44 Simulated Sebago growth components with climatic
inputs of the Julian day 73 growth analysis............. 110












Abstract of Dissertation Presented to the Graduate
Council of the University of Florida in Partial Fulfillment
of the Requirements for the Degree of Doctor of Philosophy



MATHEMATICAL MODELING OF THE GROWTH AND DEVELOPMENT
OF POTATOES (Solanum tuberosum L.)

By

Keith T. Ingram

March 1980

Chairman: Darell E. McCloud
Major Department: Agronomy

During the 1978 growing season a growth analysis was performed

on potatoes (Solanum tuberosum L.) planted on 2 February and 14

March. Two cultivars, Monona and Sebago, were studied. During the

winter of 1979 a thermogradient analysis of Sebago growth was con-

ducted. The objective of these studies was to provide data for the

development and validation of a mathematical crop growth and develop-

ment model. During the summer and fall of 1979 such a crop model was

written in the GASP IV simulation language. The purpose of the crop

model was to elucidate the effects of temperature on assimilate

partitioning.

The results of the crop growth and development model indicated

that the primary effect of soil temperature was through a direct

regulation of the tuber growth rate which had a 150 C temperature

optimum. A high potential tuber growth rate stimulated photosynthesis;

so a secondary effect of soil temperature was on net daily photosynthesis.

xii







The major effect of air temperature was its influence on the tuber

initiation date. Air temperature and tuber initiation rate were

inversely related. The air temperature also affected the rate of

canopy senescence with warm temperatures speeding leaf drop and

reducing the crop growth rate. The main weakness of the model was

that light interception data were input rather than generated by the

model itself.


xiii













INTRODUCTION

There are four factors which determine a crop's yield: 1) the

rate of crop photosynthesis; 2) the amount of assimilate which can

be mobilized and translocated to the yield component from storage in

other crop organs; 3) the portion of daily photosynthesis deposited

in the yield organ; and 4) the duration of yield organ growth. Of

these yield determining factors, the daily photosynthate partitioning

and the length of the yield organ growth period show most potential

response to manipulation for increasing yields. The mechanisms which

regulate photosynthate distribution are not clear; so it is impossible

to systematically change partitioning per se.

It is the aim of this study to elucidate the effects of tempera-

ture on photosynthate partitioning. The potato, Solanum tuberosum L.,

was chosen as the experimental subject because the yield organs and

the photosynthetic organs grow in different thermal environments.

The soil temperature of the tuber environment has smaller amplitude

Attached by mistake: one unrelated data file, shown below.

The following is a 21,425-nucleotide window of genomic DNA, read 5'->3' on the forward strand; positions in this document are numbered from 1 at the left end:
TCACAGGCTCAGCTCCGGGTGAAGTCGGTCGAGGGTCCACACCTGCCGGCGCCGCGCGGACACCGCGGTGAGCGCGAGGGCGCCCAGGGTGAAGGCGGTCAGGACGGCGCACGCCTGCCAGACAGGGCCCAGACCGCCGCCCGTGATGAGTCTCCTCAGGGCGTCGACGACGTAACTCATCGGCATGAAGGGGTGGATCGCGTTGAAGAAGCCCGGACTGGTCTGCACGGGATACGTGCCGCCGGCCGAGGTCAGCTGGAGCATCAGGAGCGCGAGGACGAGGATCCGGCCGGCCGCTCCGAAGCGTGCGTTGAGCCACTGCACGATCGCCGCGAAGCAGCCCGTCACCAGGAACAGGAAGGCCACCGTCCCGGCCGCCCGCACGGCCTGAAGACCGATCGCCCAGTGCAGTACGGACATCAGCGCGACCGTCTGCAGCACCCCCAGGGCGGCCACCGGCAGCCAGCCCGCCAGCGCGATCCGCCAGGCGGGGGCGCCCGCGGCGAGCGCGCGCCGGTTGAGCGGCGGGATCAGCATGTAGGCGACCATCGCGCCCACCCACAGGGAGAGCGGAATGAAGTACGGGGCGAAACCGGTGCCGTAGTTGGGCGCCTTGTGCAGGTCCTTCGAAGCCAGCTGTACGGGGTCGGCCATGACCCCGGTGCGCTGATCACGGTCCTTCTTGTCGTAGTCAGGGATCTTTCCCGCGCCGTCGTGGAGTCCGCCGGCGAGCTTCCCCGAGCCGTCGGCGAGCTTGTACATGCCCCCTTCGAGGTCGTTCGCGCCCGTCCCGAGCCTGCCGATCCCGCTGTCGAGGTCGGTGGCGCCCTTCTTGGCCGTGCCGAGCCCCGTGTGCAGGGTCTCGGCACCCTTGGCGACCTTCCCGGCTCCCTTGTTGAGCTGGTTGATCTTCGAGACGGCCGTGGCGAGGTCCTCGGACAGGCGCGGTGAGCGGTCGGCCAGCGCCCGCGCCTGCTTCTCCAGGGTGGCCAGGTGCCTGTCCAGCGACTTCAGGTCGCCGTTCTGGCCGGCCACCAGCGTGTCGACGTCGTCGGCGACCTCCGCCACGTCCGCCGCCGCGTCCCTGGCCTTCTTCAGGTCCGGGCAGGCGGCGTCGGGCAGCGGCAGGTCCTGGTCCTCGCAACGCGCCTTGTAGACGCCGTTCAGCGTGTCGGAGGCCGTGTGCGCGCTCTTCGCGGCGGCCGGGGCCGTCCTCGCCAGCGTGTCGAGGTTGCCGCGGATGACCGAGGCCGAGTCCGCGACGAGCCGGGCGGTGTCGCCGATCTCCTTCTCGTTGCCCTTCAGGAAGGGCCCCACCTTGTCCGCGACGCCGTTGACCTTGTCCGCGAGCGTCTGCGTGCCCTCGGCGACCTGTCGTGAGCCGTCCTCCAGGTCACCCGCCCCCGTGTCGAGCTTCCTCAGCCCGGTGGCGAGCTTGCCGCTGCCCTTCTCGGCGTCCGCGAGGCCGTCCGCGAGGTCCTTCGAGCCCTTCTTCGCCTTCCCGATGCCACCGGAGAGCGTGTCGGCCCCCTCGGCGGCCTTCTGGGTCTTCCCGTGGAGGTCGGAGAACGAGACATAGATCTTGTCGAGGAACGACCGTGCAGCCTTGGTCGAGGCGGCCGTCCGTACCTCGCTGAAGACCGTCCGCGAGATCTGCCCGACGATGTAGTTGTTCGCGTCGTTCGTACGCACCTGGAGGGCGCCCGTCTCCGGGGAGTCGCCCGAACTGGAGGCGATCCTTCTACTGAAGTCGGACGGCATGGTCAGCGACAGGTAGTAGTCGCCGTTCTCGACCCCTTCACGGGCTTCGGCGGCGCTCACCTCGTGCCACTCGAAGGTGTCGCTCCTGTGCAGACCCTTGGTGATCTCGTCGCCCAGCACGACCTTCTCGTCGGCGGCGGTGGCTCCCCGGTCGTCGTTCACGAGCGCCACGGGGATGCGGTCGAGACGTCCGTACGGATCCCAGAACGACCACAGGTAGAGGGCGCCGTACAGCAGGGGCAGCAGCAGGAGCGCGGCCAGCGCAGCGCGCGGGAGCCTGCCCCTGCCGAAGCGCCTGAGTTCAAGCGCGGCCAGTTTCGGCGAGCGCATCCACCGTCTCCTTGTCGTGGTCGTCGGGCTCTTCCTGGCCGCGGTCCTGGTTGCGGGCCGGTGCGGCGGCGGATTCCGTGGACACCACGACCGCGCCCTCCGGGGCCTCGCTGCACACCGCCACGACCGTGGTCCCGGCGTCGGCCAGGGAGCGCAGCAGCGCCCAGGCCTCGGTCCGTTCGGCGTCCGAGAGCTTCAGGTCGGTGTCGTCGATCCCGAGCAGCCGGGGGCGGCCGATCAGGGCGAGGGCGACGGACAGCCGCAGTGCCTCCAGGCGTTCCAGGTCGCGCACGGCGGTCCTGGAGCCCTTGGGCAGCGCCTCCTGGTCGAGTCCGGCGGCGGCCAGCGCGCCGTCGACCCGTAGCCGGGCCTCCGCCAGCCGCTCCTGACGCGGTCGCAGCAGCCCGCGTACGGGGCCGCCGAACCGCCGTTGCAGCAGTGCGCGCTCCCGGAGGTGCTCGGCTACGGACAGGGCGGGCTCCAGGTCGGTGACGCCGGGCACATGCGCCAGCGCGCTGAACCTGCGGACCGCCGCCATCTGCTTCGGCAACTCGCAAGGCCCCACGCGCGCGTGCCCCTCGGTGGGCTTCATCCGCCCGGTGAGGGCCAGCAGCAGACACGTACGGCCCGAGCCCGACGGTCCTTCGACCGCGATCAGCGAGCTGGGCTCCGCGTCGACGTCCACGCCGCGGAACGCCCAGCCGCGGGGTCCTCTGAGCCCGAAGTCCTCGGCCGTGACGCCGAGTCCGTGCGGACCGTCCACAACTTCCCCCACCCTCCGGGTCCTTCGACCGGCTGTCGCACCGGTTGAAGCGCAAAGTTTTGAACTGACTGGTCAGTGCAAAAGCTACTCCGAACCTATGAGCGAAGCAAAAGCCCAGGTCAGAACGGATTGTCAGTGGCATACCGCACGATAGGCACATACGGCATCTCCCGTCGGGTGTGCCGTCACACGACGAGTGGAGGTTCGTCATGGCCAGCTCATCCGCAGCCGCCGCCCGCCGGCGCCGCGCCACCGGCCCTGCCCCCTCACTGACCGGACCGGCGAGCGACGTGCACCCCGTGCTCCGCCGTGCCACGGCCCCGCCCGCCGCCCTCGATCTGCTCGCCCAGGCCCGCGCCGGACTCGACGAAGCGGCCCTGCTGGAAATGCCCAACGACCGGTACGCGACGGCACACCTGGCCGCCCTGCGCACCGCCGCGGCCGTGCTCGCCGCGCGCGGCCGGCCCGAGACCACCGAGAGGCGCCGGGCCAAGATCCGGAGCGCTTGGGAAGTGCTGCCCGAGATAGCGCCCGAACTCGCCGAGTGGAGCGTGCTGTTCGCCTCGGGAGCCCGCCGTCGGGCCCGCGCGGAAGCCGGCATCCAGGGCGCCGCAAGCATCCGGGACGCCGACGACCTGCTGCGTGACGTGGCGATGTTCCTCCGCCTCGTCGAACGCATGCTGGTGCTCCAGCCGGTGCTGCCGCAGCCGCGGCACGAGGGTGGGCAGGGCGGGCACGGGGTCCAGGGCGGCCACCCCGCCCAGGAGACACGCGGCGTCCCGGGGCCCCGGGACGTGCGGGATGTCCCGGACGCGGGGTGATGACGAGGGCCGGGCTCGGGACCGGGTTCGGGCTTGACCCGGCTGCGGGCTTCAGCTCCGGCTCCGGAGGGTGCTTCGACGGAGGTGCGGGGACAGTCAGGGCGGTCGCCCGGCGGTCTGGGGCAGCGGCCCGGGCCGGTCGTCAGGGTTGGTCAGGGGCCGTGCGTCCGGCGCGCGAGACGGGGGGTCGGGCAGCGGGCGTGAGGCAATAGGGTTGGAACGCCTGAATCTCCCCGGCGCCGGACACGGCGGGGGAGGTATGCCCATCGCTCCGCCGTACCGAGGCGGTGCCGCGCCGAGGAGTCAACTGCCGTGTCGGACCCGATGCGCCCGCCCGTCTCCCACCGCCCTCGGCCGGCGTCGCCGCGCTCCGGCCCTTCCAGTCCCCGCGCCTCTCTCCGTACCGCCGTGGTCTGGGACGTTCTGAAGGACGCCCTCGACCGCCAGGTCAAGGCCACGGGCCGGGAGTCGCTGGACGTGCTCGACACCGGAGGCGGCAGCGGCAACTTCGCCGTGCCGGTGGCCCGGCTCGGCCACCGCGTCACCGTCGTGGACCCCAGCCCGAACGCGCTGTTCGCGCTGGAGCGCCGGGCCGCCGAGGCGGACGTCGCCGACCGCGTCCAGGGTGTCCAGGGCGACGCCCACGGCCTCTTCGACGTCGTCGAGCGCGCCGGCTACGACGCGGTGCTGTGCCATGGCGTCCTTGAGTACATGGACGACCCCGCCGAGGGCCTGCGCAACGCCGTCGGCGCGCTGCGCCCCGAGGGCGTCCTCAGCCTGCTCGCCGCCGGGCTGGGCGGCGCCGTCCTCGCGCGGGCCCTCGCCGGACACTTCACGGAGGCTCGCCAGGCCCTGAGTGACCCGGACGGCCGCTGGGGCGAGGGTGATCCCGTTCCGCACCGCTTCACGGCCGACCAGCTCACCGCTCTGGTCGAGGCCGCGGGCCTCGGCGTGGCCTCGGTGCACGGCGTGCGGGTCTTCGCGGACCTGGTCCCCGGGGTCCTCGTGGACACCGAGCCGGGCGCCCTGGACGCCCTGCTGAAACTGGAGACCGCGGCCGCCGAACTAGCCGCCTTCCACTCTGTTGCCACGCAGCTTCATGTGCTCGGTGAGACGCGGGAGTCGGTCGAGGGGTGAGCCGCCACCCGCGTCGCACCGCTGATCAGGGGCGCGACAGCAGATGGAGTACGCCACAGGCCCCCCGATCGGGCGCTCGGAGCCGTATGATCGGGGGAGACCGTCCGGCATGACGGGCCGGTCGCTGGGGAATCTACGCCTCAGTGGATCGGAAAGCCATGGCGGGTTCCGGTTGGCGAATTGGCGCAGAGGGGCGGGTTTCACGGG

of fluctuation and different times of maximum and minimum temperatures

than the aerial temperatures of the crop canopy. Further, these thermal

differences occur on both daily and seasonal bases.

In field and greenhouse stuGies many other environmental factors

confound interpretation of thermal effects. Therefore, a computer

simulation model was developed to isolate thermal effects on potato

crop growth dynamics.













LITERATURE REVIEW

Eco-Physiological Crop Modeling

Agronomists often use the terms crop ecology and crop physiology

synonymously. This confusion stems partly from the fact that ecology

and physiology are terms which originate from studies of natural

biological systems. Ecology can be defined as the study of relation-

ships between organisms and their environment. Physiology is the

study of normal functioning of organisms and their organs. When

applied to crop systems these definitions overlap. The goal of crop

physiology is to better understand the dynamics of yield development

(Evans,1975a). Crop physiology greatly depends upon environmental

factors which are the subject of ecology. Milthorpe and Moorby (1974)

use the term physiology when considering interrelationships between crop

plants and abiotic environmental factors as well as competitive

interactions between higher plants comprising the crop system. Some

authors recognize the commonalities between the two fields of study by

using the terms eco-physioiocy (Eckard,1965) or ecological physiology

(Leopold and Kriedemann, 1975).

This eclectic area is fundamental to models of crop growth and

development. Crop models attempt to mathematically describe plant

responses to environmental inputs. The models most frequently

encountered in literature tend to minimize input variables and

responses to facilitate understanding of the model. For example,

Lynch and Rowberry (1977a) tested two reciprocal polynomial models






3

to determine which best described the relationship between potato stem

density and tuber yield. They used the single input, stem density, to

predict two responses, total tuber yield and marketable tuber yield.

More complex models have been developed to describe other crop system

phenomena. Several models have been published which describe soil-

plant water relationships (Campbell et al., 1976; DeVries, 1972),

crop photosynthesis (Duncan et al., 1967; DeWit, 1959), and crop

microclimate (Goudriaan and Waggoner, 1972). In fact, any mathematical

description which relates two or more factors, such as by regression